Then there is the cone shell, smaller still and prettier. These in-
habit warm and shallow pools inside coral reefs. The spout shell is
very curiously shaped and curly-looking. Then there is the large
6ne called the hungry shell, because it has such a big, open mouth,
and is so very greedy, eating all day among the sea-weeds and sea-
grasses that grow in the clefts of the rocks.
If you take these large shells and hold them up to your ear, and
listen, you can here ,a-gentle, rushing sound, that is called the sound
of the sea. It is just like the little waves in the distance breaking
upon the shore. However long the shells have been away from their
homes they never forget it. Even if you have had them in your
house for years you can always hear them singing the song of their
sea-homes if you will only hold them up and listen for it.
A poet once wrote a verse about it in honor of a beautiful young
girl whom he knew. The words are so pretty that I will tell them
to you:---

" Her mouth is sweet, about her lips
A song forever dwells,
Like the sweet music of the sea
Upon the lips of shells."

Do not forget when you go to the beach in the summer months to
look for the large shells. Hold them up to your ear, and listen for
the music of thee sea.

J 7/ 'CP

, /




IN the morning, fresh and dewy,
When old Nature's children wake,
My two boys the lumbering cattle
To the distant pasture take.

Down the path through blooming clover,
Nodding grasses, to the brink
Of a brook whose waters gurgle
Round their hoofs as slow they drink.

A a'- ,

eel.*r i~


1 I

..... .....::::::ii::::;:i
... ... ... ......:. ::.
pip -



Splashing -through the laughing
Trooping up the other side,
So my happy, brown-faced laddies
Drive them to their pasture

And when shades of evening gather,
Just before the moon will come,
My two laughing, happy laddies
Go to bring the cattle home.

Up the dewy, dusky meadows,
Through the daisies and the grass,
Where the bobolinks are hidden,
Lingering, whistling, slow they pass.

And my little farmer, Freddie,
And my little artist, Lou, -
Call: Co'e boss, co'e boss,
co'e bossie "-

Soft the bells sound o'er the
Tinkling, as the slow cows roam
Here and there along the roadside,
As my laddies drive them home J. K. LUDLUmr




ONE night last summer Jennie left her rubbers on the door-stone.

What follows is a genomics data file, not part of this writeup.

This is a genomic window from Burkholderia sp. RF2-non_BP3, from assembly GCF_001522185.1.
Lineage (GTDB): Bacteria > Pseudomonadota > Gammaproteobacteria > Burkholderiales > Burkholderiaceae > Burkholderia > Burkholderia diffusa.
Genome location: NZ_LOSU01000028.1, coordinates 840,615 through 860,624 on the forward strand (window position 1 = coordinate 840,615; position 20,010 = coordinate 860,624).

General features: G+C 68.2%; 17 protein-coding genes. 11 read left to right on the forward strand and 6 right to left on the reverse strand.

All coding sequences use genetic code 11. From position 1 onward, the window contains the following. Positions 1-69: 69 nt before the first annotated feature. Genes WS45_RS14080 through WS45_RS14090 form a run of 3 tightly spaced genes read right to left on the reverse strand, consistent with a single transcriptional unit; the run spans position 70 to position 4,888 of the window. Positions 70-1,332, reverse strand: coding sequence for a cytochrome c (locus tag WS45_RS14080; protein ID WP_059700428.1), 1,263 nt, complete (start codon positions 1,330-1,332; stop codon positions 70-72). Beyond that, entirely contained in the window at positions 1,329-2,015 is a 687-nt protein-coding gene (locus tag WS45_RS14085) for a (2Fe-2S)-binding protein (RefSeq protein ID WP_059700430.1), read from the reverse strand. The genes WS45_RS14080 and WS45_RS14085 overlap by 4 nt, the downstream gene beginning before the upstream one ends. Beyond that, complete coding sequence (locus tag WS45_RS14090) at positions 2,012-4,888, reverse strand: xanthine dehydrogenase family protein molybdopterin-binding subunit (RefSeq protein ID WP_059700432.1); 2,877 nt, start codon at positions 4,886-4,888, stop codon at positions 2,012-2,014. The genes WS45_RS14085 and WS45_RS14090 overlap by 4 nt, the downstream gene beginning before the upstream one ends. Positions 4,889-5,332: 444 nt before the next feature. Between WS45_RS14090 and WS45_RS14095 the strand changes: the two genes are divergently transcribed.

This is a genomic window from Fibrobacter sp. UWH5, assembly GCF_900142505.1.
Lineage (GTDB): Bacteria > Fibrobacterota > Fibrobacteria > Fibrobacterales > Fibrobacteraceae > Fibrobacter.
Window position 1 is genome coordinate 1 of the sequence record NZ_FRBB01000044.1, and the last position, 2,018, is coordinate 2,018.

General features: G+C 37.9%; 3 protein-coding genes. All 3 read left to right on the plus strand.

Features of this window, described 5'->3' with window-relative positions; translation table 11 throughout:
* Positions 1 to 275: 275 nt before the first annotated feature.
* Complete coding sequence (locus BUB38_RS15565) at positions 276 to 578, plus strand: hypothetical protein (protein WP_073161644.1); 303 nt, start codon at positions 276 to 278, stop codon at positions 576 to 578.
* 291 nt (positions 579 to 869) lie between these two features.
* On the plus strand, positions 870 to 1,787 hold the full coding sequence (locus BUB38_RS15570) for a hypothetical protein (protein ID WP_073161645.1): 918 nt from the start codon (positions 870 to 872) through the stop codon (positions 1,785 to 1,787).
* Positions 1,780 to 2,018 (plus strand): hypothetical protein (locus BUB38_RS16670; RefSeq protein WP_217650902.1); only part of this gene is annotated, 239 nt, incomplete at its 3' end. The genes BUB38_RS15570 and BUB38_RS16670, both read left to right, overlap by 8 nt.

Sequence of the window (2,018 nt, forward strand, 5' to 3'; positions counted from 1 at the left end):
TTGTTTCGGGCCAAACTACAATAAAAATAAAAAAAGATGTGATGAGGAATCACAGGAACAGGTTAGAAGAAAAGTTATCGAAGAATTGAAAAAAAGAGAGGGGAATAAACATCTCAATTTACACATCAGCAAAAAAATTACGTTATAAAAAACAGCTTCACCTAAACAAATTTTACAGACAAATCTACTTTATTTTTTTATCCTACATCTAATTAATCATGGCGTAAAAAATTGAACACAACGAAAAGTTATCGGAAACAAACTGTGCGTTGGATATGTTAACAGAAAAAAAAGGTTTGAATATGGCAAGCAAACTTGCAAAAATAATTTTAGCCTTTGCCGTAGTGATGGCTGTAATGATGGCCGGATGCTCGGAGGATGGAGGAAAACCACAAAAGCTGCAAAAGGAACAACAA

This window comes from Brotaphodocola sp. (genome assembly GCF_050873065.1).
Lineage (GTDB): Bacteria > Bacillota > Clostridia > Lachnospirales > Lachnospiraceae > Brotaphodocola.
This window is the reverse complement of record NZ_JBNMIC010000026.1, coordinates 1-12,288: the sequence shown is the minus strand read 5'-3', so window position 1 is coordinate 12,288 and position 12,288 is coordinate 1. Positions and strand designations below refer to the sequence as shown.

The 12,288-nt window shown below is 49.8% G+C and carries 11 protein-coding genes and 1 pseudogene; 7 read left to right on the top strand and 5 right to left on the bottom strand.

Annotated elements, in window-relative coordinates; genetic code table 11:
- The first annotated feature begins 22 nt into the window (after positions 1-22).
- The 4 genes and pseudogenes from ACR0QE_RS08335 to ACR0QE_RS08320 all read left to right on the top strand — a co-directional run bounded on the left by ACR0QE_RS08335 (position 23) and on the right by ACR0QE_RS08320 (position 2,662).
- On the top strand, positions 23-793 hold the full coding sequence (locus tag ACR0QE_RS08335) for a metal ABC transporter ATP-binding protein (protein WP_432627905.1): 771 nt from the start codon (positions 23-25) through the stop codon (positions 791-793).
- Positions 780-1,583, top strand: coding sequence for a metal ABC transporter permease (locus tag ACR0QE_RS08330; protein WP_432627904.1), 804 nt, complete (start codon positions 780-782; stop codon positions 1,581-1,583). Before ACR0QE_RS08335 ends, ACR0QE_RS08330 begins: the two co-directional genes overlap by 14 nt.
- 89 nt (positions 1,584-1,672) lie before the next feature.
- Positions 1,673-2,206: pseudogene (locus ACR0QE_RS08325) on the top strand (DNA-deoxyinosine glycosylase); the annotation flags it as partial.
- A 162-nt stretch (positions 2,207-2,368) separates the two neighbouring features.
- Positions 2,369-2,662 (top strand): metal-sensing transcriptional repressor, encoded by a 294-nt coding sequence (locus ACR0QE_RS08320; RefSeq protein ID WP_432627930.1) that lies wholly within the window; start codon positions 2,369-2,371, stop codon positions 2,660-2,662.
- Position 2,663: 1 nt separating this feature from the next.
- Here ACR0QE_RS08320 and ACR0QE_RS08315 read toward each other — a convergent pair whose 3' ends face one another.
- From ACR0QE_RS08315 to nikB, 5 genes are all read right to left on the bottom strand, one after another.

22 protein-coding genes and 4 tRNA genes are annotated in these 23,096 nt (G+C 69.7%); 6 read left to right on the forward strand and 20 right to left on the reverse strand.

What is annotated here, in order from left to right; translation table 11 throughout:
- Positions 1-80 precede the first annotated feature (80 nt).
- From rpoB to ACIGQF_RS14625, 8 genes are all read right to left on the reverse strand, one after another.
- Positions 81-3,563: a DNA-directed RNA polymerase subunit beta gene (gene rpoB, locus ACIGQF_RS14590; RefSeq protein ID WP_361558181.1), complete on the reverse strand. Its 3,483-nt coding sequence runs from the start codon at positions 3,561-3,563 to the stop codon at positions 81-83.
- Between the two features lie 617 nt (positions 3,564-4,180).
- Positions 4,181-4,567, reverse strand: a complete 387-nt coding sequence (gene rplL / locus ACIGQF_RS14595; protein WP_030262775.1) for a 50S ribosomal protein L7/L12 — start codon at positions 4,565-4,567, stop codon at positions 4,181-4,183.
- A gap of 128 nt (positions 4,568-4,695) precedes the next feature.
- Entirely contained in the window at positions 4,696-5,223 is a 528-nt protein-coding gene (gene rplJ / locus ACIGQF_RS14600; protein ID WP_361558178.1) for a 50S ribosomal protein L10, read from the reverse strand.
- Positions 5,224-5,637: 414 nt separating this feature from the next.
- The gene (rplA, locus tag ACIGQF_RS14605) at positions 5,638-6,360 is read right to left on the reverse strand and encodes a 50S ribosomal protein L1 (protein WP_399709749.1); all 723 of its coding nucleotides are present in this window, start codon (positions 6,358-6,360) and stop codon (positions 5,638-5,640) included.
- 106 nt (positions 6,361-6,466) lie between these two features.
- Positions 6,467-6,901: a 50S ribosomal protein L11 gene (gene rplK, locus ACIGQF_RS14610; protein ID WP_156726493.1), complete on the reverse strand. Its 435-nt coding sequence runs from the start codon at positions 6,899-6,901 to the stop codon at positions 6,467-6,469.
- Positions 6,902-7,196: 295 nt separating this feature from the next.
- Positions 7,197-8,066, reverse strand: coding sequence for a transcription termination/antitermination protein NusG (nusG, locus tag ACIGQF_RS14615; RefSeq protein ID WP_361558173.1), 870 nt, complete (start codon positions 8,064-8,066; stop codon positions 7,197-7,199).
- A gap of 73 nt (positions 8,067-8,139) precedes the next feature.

It had been a wet day, and she had been very uneasy in the house.
Her mamma had put on her little water-proof coat and rubbers and
bade her run out with the ducks and goslings. That just suited
Jennie.' She paddled in the duck-pond, swung on the gate in the
very hardest shower, and ran races with Carlo over the muddy road.
She did not come in till Mary blew the trumpet for supper. Then
she was as "hungry as a bear." Jennie was always hungry. That
was why she forgot her rubbers.
The next morning, even before the dew was off the grass, Mary
called Jennie to help pick the peas for dinner. But Jennie could not
get one of her rubbers on. She pulled and twisted it and got very
red in the face. It would not go on, not even when she stamped it
hard on the door-stone.
"Oh, dear me, Mary, do you s'pose it's 'cause my foot grew so in the
night?" Jennie looked so pleased that Mary had not the heart to
dispute it, for the little girl was anxious to grow very fast indeed.
Jennie thought she would take off her shoes and only wear the
rubbers. In popped the little black-stockinged foot, but out it came
quicker than it went in, and Jennie hopped right up and down and
"" Oo-o-o-o-ee! There's something in there, Mary!" Her great
black eyes flashed open wider than ever. "I felt it against my toe.
It's soft and it wiggled. Oh, I do believe it's a mouse! Get Boxer,
Mary, quick!"



Boxer was the black cat.
But just then the rubber wriggled, the hump went down out of the

toe, and the next moment out hopped a
the door-stone and panted.

How Mary laughed

good-sized toad, and sat on

SAnd I've been squeezing the poor thing almost to death.

and Jennie shouted!




wonder he's out of breath. I do believe the silly thing hopped in my
shoe last night to get in out of the rain."

Jennie took the toad and carried it to her flower-bed. She put it
under a big hollyhock to help her keep the worms and bugs off the